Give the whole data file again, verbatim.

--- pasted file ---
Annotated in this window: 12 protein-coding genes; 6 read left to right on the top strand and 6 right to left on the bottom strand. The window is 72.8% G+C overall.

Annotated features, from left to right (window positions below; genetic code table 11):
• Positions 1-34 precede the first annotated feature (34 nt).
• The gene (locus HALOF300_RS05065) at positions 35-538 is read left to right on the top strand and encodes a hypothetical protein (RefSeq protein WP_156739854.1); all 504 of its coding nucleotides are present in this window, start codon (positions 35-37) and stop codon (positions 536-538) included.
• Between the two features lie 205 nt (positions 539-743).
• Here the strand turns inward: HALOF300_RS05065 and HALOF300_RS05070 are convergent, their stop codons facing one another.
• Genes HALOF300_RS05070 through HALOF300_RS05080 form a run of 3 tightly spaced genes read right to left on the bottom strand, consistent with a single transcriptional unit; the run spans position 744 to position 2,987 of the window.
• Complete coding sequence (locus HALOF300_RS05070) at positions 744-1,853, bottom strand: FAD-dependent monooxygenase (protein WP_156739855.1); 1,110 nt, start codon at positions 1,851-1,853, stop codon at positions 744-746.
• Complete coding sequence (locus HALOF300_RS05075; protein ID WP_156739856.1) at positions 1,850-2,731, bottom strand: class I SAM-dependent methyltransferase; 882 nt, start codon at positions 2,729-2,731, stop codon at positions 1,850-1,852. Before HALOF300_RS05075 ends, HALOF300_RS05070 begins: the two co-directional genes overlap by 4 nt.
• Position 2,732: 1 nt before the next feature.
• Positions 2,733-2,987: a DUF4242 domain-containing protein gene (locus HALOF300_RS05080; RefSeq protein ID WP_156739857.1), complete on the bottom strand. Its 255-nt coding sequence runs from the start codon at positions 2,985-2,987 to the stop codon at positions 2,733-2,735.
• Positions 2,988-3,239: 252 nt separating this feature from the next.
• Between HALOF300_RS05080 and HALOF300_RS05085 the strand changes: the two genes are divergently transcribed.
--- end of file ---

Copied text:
Annotated in this window: 12 protein-coding genes; 6 read left to right on the top strand and 6 right to left on the bottom strand. The window is 72.8% G+C overall.

Annotated features, from left to right (window positions below; genetic code table 11):
• Positions 1-34 precede the first annotated feature (34 nt).
• The gene (locus HALOF300_RS05065) at positions 35-538 is read left to right on the top strand and encodes a hypothetical protein (RefSeq protein WP_156739854.1); all 504 of its coding nucleotides are present in this window, start codon (positions 35-37) and stop codon (positions 536-538) included.
• Between the two features lie 205 nt (positions 539-743).
• Here the strand turns inward: HALOF300_RS05065 and HALOF300_RS05070 are convergent, their stop codons facing one another.
• Genes HALOF300_RS05070 through HALOF300_RS05080 form a run of 3 tightly spaced genes read right to left on the bottom strand, consistent with a single transcriptional unit; the run spans position 744 to position 2,987 of the window.
• Complete coding sequence (locus HALOF300_RS05070) at positions 744-1,853, bottom strand: FAD-dependent monooxygenase (protein WP_156739855.1); 1,110 nt, start codon at positions 1,851-1,853, stop codon at positions 744-746.
• Complete coding sequence (locus HALOF300_RS05075; protein ID WP_156739856.1) at positions 1,850-2,731, bottom strand: class I SAM-dependent methyltransferase; 882 nt, start codon at positions 2,729-2,731, stop codon at positions 1,850-1,852. Before HALOF300_RS05075 ends, HALOF300_RS05070 begins: the two co-directional genes overlap by 4 nt.
• Position 2,732: 1 nt before the next feature.
• Positions 2,733-2,987: a DUF4242 domain-containing protein gene (locus HALOF300_RS05080; RefSeq protein ID WP_156739857.1), complete on the bottom strand. Its 255-nt coding sequence runs from the start codon at positions 2,985-2,987 to the stop codon at positions 2,733-2,735.
• Positions 2,988-3,239: 252 nt separating this feature from the next.
• Between HALOF300_RS05080 and HALOF300_RS05085 the strand changes: the two genes are divergently transcribed.